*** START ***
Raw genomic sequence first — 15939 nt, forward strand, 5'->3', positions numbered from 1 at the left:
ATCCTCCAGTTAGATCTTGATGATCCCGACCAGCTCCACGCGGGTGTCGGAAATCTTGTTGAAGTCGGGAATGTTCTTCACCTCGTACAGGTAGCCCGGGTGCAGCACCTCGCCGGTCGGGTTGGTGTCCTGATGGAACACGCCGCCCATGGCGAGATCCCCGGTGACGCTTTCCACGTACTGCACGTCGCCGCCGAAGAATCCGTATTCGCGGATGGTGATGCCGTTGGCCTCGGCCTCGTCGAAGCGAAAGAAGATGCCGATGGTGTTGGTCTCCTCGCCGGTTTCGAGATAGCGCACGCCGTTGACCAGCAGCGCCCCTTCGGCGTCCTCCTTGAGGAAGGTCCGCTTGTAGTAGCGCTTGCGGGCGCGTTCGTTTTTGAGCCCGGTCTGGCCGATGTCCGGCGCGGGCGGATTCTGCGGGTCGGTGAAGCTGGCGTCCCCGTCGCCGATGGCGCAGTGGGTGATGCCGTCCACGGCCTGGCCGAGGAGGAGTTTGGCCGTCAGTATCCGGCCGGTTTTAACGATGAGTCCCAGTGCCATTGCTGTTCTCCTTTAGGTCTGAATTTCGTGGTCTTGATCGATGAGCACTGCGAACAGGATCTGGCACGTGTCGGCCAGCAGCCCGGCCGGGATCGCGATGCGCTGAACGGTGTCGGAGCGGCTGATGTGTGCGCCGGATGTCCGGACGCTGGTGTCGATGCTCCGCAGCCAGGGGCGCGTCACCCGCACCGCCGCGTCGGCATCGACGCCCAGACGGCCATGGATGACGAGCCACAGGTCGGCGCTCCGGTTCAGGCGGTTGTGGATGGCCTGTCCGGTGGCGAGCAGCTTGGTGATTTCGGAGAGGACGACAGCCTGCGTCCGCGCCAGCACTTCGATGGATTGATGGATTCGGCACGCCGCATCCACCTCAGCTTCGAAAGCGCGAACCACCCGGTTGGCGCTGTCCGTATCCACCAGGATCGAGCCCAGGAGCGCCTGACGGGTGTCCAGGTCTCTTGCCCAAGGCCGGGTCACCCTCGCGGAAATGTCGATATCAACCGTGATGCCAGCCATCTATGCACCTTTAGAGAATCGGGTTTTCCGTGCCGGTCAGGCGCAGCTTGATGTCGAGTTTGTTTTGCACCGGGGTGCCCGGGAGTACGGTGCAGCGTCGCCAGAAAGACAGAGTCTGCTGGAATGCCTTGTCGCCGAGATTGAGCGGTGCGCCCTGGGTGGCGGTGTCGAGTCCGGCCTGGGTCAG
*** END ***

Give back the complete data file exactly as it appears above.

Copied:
Raw genomic sequence first — 15939 nt, forward strand, 5'->3', positions numbered from 1 at the left:
ATCCTCCAGTTAGATCTTGATGATCCCGACCAGCTCCACGCGGGTGTCGGAAATCTTGTTGAAGTCGGGAATGTTCTTCACCTCGTACAGGTAGCCCGGGTGCAGCACCTCGCCGGTCGGGTTGGTGTCCTGATGGAACACGCCGCCCATGGCGAGATCCCCGGTGACGCTTTCCACGTACTGCACGTCGCCGCCGAAGAATCCGTATTCGCGGATGGTGATGCCGTTGGCCTCGGCCTCGTCGAAGCGAAAGAAGATGCCGATGGTGTTGGTCTCCTCGCCGGTTTCGAGATAGCGCACGCCGTTGACCAGCAGCGCCCCTTCGGCGTCCTCCTTGAGGAAGGTCCGCTTGTAGTAGCGCTTGCGGGCGCGTTCGTTTTTGAGCCCGGTCTGGCCGATGTCCGGCGCGGGCGGATTCTGCGGGTCGGTGAAGCTGGCGTCCCCGTCGCCGATGGCGCAGTGGGTGATGCCGTCCACGGCCTGGCCGAGGAGGAGTTTGGCCGTCAGTATCCGGCCGGTTTTAACGATGAGTCCCAGTGCCATTGCTGTTCTCCTTTAGGTCTGAATTTCGTGGTCTTGATCGATGAGCACTGCGAACAGGATCTGGCACGTGTCGGCCAGCAGCCCGGCCGGGATCGCGATGCGCTGAACGGTGTCGGAGCGGCTGATGTGTGCGCCGGATGTCCGGACGCTGGTGTCGATGCTCCGCAGCCAGGGGCGCGTCACCCGCACCGCCGCGTCGGCATCGACGCCCAGACGGCCATGGATGACGAGCCACAGGTCGGCGCTCCGGTTCAGGCGGTTGTGGATGGCCTGTCCGGTGGCGAGCAGCTTGGTGATTTCGGAGAGGACGACAGCCTGCGTCCGCGCCAGCACTTCGATGGATTGATGGATTCGGCACGCCGCATCCACCTCAGCTTCGAAAGCGCGAACCACCCGGTTGGCGCTGTCCGTATCCACCAGGATCGAGCCCAGGAGCGCCTGACGGGTGTCCAGGTCTCTTGCCCAAGGCCGGGTCACCCTCGCGGAAATGTCGATATCAACCGTGATGCCAGCCATCTATGCACCTTTAGAGAATCGGGTTTTCCGTGCCGGTCAGGCGCAGCTTGATGTCGAGTTTGTTTTGCACCGGGGTGCCCGGGAGTACGGTGCAGCGTCGCCAGAAAGACAGAGTCTGCTGGAATGCCTTGTCGCCGAGATTGAGCGGTGCGCCCTGGGTGGCGGTGTCGAGTCCGGCCTGGGTCAG